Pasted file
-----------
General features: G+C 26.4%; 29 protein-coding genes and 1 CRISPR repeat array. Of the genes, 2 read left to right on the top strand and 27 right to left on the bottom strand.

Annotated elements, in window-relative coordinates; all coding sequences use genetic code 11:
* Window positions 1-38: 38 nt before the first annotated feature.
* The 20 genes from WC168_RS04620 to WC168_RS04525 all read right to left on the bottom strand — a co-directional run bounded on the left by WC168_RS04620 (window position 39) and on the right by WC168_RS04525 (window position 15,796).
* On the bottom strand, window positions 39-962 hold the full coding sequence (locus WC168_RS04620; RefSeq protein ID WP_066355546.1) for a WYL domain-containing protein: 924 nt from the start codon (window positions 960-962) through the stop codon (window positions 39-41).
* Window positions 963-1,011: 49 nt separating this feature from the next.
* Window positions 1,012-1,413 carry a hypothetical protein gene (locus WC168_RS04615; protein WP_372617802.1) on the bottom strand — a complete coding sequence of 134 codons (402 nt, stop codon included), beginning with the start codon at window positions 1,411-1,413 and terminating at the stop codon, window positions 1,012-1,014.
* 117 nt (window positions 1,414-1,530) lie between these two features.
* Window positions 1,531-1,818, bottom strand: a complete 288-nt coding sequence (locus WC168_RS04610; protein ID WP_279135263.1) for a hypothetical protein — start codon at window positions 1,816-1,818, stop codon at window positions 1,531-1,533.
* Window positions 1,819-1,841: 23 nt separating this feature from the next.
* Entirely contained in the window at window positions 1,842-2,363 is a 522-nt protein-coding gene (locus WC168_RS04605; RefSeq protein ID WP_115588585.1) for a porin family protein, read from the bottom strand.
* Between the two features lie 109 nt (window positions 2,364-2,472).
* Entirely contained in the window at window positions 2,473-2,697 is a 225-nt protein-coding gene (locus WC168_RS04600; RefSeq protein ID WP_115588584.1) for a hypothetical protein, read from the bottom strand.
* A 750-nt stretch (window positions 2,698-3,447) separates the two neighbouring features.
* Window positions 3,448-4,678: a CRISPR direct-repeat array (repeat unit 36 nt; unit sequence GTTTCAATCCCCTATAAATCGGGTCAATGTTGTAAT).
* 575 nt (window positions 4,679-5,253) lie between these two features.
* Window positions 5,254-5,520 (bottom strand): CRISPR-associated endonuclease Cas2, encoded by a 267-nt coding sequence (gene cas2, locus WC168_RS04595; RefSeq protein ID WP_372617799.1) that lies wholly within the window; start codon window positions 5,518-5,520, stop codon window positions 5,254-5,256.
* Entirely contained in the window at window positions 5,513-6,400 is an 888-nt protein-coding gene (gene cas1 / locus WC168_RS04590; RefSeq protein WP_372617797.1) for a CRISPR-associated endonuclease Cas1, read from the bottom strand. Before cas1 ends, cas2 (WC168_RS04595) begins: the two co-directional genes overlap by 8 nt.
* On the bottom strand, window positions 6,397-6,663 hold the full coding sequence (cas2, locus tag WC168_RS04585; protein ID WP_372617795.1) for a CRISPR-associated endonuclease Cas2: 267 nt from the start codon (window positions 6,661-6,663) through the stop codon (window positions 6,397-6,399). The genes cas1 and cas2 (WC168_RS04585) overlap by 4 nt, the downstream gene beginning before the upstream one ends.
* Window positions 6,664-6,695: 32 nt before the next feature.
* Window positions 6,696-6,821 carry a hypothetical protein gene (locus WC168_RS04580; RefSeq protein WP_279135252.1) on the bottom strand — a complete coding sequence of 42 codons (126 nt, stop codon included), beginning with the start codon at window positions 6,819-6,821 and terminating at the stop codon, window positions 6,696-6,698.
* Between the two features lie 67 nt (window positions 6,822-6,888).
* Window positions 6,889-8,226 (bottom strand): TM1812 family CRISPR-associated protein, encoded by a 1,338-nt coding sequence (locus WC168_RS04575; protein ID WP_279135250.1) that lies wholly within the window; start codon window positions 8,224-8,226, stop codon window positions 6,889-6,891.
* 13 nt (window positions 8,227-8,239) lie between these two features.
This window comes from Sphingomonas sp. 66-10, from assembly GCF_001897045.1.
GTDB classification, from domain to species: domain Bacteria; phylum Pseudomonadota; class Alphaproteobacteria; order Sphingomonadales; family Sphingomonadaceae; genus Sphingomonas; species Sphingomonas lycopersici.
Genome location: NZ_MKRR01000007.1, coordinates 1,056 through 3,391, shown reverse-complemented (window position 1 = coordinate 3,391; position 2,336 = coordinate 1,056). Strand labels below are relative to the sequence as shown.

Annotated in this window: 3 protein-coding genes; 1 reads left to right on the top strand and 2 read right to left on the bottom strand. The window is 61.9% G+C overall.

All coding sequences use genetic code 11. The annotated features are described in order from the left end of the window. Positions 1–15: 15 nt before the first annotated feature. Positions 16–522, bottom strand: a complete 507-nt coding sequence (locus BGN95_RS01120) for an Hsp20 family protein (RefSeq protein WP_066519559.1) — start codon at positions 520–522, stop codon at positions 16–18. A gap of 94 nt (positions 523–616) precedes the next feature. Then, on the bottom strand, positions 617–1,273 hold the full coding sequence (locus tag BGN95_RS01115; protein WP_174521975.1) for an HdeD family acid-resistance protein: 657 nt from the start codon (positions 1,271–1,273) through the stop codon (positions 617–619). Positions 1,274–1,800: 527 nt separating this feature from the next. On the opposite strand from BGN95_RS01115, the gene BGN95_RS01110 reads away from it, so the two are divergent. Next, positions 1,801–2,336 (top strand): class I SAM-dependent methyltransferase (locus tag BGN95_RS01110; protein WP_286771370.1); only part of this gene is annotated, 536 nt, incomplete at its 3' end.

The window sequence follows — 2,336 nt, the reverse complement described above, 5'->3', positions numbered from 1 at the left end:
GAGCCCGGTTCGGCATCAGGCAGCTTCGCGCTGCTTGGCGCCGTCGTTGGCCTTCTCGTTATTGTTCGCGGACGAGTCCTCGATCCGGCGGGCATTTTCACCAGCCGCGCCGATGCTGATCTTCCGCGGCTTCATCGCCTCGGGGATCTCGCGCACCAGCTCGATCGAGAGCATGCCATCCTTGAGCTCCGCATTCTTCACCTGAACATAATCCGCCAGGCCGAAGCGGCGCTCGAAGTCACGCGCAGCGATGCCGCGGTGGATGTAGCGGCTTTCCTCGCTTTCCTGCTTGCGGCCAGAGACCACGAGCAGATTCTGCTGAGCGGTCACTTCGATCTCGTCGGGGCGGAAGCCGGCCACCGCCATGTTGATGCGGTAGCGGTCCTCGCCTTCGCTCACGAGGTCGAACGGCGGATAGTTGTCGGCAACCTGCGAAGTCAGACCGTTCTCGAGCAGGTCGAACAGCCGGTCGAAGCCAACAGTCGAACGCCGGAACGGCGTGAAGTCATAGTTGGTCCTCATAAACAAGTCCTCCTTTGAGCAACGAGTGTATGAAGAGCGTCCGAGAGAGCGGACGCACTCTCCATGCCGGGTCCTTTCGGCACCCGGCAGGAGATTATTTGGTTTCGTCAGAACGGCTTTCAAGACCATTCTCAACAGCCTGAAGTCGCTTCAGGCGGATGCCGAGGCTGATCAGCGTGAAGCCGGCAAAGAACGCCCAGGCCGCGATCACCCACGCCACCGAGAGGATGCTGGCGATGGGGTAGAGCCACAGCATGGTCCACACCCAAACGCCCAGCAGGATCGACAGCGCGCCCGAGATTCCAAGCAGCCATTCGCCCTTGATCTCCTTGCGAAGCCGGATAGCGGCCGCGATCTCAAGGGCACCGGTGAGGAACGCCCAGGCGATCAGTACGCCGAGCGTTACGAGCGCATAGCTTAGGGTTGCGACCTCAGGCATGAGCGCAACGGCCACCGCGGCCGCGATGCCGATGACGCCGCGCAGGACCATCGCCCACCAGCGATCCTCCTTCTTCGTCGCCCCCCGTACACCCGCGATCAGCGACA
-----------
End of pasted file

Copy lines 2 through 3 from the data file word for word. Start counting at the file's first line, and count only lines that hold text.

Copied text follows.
Annotated elements, in window-relative coordinates; all coding sequences use genetic code 11:
* Window positions 1-38: 38 nt before the first annotated feature.